If it costs more than £400 to reduce 1 tonne of CO2 using solar, compared with around £30 by planting trees in the tropics, why are we spending so much money on green bling?This is a tricky one. Solar panels on the roof are a very clear statement of one’s commitment to avoiding carbon dioxide (CO2) but is it really the most cost-effective solution? Some simple calculations clearly show that it isn’t. On top of this, solar panels don’t absorb CO2 from the atmosphere, it only avoids it. A tree breathes in CO2 and breathes out oxygen, capturing and storing the carbon in its structure. Solar replaces the use of coal and gas generated power avoiding the associated carbon dioxide emissions.
With limited time and limited budgets shouldn’t we be focused on the most cost-effective solution? In October 2018, the IPCC released a report which stated that we only have 12 years left to act to avoid catastrophic climate change. So, if I am lucky enough to have £5,000 to spend, should I put into solar panels or tropical rainforests?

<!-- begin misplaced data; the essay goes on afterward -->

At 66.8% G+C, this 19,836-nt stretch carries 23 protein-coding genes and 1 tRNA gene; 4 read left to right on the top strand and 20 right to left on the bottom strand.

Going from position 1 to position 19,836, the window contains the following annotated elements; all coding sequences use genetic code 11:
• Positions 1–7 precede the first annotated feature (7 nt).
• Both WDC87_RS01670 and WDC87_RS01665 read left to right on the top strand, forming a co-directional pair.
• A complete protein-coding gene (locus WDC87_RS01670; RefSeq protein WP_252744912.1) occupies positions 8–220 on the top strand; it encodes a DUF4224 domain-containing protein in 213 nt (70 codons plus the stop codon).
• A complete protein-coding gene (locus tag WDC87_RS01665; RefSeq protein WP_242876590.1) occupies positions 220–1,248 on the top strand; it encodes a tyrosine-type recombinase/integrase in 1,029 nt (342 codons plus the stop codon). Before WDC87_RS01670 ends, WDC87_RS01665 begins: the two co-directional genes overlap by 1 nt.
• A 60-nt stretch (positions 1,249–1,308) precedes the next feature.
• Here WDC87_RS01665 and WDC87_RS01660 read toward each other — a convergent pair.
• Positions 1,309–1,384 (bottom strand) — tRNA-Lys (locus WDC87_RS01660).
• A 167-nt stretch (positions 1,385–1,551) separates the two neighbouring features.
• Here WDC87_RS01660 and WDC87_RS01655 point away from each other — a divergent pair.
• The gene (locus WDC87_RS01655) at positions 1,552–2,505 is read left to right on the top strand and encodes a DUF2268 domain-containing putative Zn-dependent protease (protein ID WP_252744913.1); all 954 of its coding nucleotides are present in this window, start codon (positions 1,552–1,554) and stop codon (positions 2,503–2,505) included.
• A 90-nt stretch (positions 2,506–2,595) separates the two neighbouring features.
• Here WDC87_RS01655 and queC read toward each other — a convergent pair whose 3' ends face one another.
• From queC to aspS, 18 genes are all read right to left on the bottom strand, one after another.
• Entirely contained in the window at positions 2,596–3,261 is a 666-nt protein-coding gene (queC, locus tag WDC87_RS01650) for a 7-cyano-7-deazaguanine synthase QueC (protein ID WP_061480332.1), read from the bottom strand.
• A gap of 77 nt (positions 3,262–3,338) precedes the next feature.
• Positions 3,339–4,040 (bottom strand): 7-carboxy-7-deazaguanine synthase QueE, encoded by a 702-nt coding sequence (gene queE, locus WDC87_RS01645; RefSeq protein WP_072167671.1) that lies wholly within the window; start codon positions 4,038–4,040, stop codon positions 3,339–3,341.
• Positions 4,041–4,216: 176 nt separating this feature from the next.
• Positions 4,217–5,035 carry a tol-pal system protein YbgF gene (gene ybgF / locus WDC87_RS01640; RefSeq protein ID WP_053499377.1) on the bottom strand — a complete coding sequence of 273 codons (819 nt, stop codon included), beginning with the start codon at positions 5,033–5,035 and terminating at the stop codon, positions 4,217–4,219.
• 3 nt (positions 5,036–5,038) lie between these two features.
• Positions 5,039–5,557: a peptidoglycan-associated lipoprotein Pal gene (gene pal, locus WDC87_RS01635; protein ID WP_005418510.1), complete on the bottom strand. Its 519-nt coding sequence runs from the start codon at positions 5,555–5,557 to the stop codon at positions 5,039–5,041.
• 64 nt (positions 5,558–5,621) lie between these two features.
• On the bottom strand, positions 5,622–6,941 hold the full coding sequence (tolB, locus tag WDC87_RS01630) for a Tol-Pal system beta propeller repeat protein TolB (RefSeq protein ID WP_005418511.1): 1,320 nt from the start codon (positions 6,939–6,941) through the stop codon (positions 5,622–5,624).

It feels a bit like the waste hierarchy that told us all to reduce, reuse, recycle, recover, dispose and yet everything seems focused on RECYCLE (third in the hierarchy) when clearly it is much more effective to REDUCE in the first place.
I question whether or not I am sitting on the fence with my response, ‘we need it all’!? Given the IPCC report and the warnings, the debate about which is the most effective solution in avoiding, reducing or absorbing CO2 rages on, appears to be 30 years too late and confuses people into inaction.
If I am fortunate enough to have £5,000 to spend, I hope I don’t waste too much time thinking about how best to spend it!
In the meantime, it won’t cost me anything to try and reduce my impact through some easy-to-begin with lifestyle changes and for less than a cup of coffee a month I can plant trees that we know absorb CO2, support biodiversity and just for the sheer love of them!
Written by: Wendy Stephenson (Group CEO)